US consumers entered the end of 2020 with concerns about the pandemic and the political environment, but, in December, vaccines and new leadership gave a sense of anticipation about 2021. That abruptly ended with the deadly January 6 Capitol riot, and this shock alters the playbook for how brands should act.

Why it matters

The election, and what came after it, mean that brands can’t operate completely independently from politics, and must learn to communicate in a tense climate; for some this will mean being a source of consistency and comfort.


  • The riot may have proved that brands shouldn’t add fuel to the fire, and instead find common ground.
  • But it also increased scrutiny on brands’ associations, so things like political associations need to be re-assessed.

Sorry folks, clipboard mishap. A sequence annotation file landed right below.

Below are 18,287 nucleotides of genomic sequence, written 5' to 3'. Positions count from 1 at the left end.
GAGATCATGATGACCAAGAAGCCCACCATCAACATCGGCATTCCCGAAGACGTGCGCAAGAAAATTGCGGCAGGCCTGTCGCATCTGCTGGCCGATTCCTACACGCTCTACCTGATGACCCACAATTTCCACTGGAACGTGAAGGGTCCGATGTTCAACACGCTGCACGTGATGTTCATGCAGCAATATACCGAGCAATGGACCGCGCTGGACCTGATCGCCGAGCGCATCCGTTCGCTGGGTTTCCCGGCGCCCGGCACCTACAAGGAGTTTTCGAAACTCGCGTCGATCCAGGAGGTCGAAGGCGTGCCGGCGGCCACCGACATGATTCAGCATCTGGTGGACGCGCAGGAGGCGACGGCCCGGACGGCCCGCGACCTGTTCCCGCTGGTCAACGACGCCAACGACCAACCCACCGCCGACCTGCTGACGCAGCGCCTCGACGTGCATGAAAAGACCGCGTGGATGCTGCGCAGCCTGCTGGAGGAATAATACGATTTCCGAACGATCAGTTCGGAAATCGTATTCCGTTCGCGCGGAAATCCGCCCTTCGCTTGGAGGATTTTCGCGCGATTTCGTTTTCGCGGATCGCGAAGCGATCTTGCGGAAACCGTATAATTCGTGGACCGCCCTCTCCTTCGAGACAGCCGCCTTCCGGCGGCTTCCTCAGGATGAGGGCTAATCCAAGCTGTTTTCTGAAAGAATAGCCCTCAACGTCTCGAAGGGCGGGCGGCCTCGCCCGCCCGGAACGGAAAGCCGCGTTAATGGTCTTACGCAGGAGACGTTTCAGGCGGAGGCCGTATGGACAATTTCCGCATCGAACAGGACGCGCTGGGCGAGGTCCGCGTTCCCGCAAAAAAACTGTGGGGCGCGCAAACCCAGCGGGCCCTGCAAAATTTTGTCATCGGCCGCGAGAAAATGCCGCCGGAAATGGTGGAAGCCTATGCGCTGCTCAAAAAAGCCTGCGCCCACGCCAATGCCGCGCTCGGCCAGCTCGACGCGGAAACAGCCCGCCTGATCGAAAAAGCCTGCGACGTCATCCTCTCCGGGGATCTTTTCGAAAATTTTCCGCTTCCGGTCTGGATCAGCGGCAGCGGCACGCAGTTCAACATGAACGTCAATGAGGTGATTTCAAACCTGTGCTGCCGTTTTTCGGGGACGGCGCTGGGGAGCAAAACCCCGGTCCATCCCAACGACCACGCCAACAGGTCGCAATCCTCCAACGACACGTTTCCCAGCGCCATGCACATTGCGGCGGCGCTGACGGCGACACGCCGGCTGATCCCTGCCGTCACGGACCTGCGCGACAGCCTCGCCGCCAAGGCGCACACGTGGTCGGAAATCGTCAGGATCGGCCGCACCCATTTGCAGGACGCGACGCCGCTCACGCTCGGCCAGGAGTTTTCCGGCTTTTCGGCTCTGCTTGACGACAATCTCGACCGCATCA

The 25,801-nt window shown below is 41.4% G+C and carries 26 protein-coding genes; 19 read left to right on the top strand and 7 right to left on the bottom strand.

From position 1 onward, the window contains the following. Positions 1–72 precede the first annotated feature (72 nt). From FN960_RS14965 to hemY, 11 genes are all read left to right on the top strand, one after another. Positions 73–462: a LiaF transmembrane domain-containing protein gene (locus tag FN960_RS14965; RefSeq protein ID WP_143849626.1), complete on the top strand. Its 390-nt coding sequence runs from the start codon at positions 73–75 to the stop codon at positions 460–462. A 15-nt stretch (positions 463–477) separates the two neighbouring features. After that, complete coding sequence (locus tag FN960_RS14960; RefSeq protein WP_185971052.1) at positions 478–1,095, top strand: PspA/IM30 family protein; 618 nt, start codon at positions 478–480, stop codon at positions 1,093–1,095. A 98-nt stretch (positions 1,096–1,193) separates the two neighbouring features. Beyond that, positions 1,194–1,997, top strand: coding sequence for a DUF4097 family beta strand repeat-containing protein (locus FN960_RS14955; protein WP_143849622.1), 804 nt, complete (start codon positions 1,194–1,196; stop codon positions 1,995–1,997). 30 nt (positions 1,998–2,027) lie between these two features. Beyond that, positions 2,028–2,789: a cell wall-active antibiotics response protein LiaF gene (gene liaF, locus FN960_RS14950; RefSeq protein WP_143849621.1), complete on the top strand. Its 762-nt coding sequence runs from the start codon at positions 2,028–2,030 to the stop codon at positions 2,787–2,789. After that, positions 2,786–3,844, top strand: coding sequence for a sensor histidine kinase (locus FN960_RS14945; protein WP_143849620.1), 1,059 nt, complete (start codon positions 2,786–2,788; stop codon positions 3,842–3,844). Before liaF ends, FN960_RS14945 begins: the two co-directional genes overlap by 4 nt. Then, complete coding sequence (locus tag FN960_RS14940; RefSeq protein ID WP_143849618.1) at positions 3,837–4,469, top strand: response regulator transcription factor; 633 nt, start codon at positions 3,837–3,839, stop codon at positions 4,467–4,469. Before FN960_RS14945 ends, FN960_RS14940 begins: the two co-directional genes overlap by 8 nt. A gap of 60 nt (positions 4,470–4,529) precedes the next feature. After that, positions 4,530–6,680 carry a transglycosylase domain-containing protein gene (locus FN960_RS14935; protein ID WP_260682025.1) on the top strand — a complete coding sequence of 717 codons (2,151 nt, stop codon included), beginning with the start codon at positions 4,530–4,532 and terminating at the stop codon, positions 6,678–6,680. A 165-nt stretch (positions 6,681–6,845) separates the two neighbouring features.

• The election season highlighted the need to control misinformation; brands must increase vigilance about unintentionally supporting it.

The big idea

The violence at the Capitol was fueled by misinformation and conspiracy, and already radically changed the way we see 2021. Therefore, actions brands should take are different than they might have been even a month ago.

Read more in the new WARC Spotlight series: Marketing in a polarized nation

Sourced from WARC